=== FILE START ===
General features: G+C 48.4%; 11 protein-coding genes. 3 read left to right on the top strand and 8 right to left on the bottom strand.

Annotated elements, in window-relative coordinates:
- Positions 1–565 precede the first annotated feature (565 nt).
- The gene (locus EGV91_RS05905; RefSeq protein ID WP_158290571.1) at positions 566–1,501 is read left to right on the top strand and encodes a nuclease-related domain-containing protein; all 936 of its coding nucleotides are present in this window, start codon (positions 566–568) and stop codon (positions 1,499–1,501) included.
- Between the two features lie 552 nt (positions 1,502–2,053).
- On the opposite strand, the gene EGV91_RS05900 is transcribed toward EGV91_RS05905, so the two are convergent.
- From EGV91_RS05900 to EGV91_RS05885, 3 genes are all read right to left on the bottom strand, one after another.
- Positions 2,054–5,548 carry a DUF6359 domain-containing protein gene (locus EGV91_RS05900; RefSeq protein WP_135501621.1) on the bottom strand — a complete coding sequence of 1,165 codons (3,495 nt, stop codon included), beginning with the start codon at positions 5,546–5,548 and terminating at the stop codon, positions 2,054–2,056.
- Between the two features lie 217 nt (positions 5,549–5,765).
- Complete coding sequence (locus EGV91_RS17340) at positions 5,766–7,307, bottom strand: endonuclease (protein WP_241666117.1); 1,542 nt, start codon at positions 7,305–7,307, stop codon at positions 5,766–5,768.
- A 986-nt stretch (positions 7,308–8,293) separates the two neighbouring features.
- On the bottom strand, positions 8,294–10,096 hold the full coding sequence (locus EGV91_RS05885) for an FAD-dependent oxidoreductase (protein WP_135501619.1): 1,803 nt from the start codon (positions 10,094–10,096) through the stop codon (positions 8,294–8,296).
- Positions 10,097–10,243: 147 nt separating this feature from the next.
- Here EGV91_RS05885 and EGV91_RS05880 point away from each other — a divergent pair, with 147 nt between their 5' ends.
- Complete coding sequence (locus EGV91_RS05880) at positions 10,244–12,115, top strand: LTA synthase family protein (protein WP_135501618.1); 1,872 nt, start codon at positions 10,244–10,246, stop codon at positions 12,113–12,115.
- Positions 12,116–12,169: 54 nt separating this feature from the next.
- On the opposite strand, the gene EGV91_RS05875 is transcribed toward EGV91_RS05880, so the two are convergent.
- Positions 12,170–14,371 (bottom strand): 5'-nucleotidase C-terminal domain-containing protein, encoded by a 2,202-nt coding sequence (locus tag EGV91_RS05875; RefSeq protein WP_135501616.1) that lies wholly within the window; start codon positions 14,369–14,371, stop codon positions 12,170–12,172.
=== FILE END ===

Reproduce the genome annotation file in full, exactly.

General features: G+C 48.4%; 11 protein-coding genes. 3 read left to right on the top strand and 8 right to left on the bottom strand.

Annotated elements, in window-relative coordinates:
- Positions 1–565 precede the first annotated feature (565 nt).
- The gene (locus EGV91_RS05905; RefSeq protein ID WP_158290571.1) at positions 566–1,501 is read left to right on the top strand and encodes a nuclease-related domain-containing protein; all 936 of its coding nucleotides are present in this window, start codon (positions 566–568) and stop codon (positions 1,499–1,501) included.
- Between the two features lie 552 nt (positions 1,502–2,053).
- On the opposite strand, the gene EGV91_RS05900 is transcribed toward EGV91_RS05905, so the two are convergent.
- From EGV91_RS05900 to EGV91_RS05885, 3 genes are all read right to left on the bottom strand, one after another.
- Positions 2,054–5,548 carry a DUF6359 domain-containing protein gene (locus EGV91_RS05900; RefSeq protein WP_135501621.1) on the bottom strand — a complete coding sequence of 1,165 codons (3,495 nt, stop codon included), beginning with the start codon at positions 5,546–5,548 and terminating at the stop codon, positions 2,054–2,056.
- Between the two features lie 217 nt (positions 5,549–5,765).
- Complete coding sequence (locus EGV91_RS17340) at positions 5,766–7,307, bottom strand: endonuclease (protein WP_241666117.1); 1,542 nt, start codon at positions 7,305–7,307, stop codon at positions 5,766–5,768.
- A 986-nt stretch (positions 7,308–8,293) separates the two neighbouring features.
- On the bottom strand, positions 8,294–10,096 hold the full coding sequence (locus EGV91_RS05885) for an FAD-dependent oxidoreductase (protein WP_135501619.1): 1,803 nt from the start codon (positions 10,094–10,096) through the stop codon (positions 8,294–8,296).
- Positions 10,097–10,243: 147 nt separating this feature from the next.
- Here EGV91_RS05885 and EGV91_RS05880 point away from each other — a divergent pair, with 147 nt between their 5' ends.
- Complete coding sequence (locus EGV91_RS05880) at positions 10,244–12,115, top strand: LTA synthase family protein (protein WP_135501618.1); 1,872 nt, start codon at positions 10,244–10,246, stop codon at positions 12,113–12,115.
- Positions 12,116–12,169: 54 nt separating this feature from the next.
- On the opposite strand, the gene EGV91_RS05875 is transcribed toward EGV91_RS05880, so the two are convergent.
- Positions 12,170–14,371 (bottom strand): 5'-nucleotidase C-terminal domain-containing protein, encoded by a 2,202-nt coding sequence (locus tag EGV91_RS05875; RefSeq protein WP_135501616.1) that lies wholly within the window; start codon positions 14,369–14,371, stop codon positions 12,170–12,172.